I love those amazing deep-fried blooming/blossoming onion appetizers that they have at steak houses. They consist of a sweet onion (we used a small vidalia), that’s cut so that the slices form petals. This is then breaded and deep friend to form a beautiful flower that is made up of little pieces of battered and fried onion. Paired with a horseradish & mayo dipping sauce, it’s positively heavenly.
I had a craving, so after a cursory internet search, I came upon this recipe here:
I’m back! Thank to everyone for being so patient. I decided to take a little hiatus as I was transitioning to a new work schedule as well as beginning training for an upcoming 12k race.
Lets get to the goods: Homemade Mozzarella. It only takes a half-hour and is an easy “instant gratification” recipe. While it’s always easier to just go to the store and pick up a ball of this cheese, there’s something very satisfying in making your own, not to mention the obvious health benefits of making something so fresh.
This recipe is thanks in large part to this site. Please take a moment to visit that site and check out the notes/tips. They’re great and will help very much in this recipe.
I’ve augmented it to adjust for the preparation, and substituted lemon juice for citric acid, as not only could I not find any at the store, but felt that it was a lot more flavorful that way.
Ahh, Kale. It’s such a love-hate relationship. I’ve always been romanced into making a kale salad by virtue of it’s sheer beefy-ness when it came to how healthy and fiber-rich it is…only to be disappointed halfway through because it’s just too bitter for me.
Then this recipe came along. It magically transforms shreds of kale into thin, crispy, and tasty pieces of healthy goodness. The flavor is similar to roasted pumpkin seeds. Don’t be surprised if you end up mowing through a whole bunch. I know we destroyed 2 whole bunches in less than 10 minutes.
A different take on pizza. Same ingredients, but this time wrapped in an aromatic and chewy envelope. Calzones are a pretty close precursor to the infamous Hot Pocket, but lack the power to make you want to save them for a hangover craving.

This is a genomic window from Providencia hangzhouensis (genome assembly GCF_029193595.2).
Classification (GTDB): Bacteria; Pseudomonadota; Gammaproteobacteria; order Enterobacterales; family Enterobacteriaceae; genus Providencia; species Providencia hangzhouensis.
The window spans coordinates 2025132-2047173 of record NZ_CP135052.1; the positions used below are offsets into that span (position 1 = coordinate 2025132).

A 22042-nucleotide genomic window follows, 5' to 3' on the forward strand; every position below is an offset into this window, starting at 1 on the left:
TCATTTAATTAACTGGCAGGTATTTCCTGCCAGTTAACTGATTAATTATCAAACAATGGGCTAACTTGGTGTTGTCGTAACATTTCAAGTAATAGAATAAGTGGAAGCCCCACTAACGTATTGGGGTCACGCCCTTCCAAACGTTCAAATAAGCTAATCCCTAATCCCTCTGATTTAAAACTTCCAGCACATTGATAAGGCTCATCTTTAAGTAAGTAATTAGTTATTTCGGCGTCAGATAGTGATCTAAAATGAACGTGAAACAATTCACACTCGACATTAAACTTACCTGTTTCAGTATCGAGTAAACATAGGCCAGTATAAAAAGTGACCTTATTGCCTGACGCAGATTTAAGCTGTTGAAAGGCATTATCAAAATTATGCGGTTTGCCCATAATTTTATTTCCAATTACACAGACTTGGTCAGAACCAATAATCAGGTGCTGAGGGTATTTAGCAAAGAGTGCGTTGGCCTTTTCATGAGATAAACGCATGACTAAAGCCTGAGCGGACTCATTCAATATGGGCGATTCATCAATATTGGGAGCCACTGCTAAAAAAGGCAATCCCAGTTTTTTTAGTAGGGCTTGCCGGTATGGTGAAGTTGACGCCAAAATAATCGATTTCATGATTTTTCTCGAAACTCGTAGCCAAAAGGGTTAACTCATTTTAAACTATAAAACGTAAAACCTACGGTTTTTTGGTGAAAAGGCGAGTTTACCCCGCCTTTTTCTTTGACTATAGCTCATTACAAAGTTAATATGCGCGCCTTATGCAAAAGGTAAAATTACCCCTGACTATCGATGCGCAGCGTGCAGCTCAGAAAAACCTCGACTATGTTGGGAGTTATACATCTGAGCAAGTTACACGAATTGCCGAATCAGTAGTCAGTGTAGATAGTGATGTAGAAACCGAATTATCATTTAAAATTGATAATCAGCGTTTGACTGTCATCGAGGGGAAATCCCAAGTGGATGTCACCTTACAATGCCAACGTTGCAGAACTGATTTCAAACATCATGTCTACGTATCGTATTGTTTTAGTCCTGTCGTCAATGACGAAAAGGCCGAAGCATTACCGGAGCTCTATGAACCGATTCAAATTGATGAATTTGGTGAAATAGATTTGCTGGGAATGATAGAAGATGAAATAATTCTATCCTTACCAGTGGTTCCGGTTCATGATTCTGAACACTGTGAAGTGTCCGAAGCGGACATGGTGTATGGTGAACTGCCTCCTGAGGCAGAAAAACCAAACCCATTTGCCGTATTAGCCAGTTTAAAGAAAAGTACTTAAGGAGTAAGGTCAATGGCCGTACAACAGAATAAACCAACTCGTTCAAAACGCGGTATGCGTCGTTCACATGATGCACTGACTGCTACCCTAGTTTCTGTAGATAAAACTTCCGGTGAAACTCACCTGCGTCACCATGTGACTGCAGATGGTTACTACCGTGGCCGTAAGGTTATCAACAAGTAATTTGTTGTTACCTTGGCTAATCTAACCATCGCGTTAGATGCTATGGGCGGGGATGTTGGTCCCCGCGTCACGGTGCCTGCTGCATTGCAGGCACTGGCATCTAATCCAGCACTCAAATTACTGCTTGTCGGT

A basic pizza dough recipe follows, which can also be used to make focaccia if you feel like something different. :)
Sweet potato bread is basically an excuse to eat pound cake. It’s dense and rich, but has a whole lot of sweet potato in it, so you don’t feel as bad about eating half a loaf. Much like banana bread, this recipe relies on a nice slow cooking time which results in a sweet crust and a dense crumb. Dusted with powdered sugar or just straight-up, this is a keeper.
The research for this recipe was really fun. The recipe itself is from Smitten Kitchen (thank you!), with extra tips & hilarity from Flour Child (thank you!).
The history of the Oreo is pretty cool as well. It all began in 1912, and originally the Oreo was a mound-shaped cookie and “available in two flavors; lemon meringue and cream”. The cream variety won out, and over the years the Oreo changed in shape and consistency, ballooning to countless varieties such as “double-stuff”, “strawberry milkshake”, and “blueberry ice cream”, to name a few. Products which contained or were inspired by Oreo cookies range anywhere from ice cream flavors to pie crusts. For more information on the history, as well as speculation as to the origin of the name, check out the Wikipedia article.
NOW, here’s the goods. This is easy enough, essentially make an even number of cookies, then sandwich the filling by wiggling the two halves together.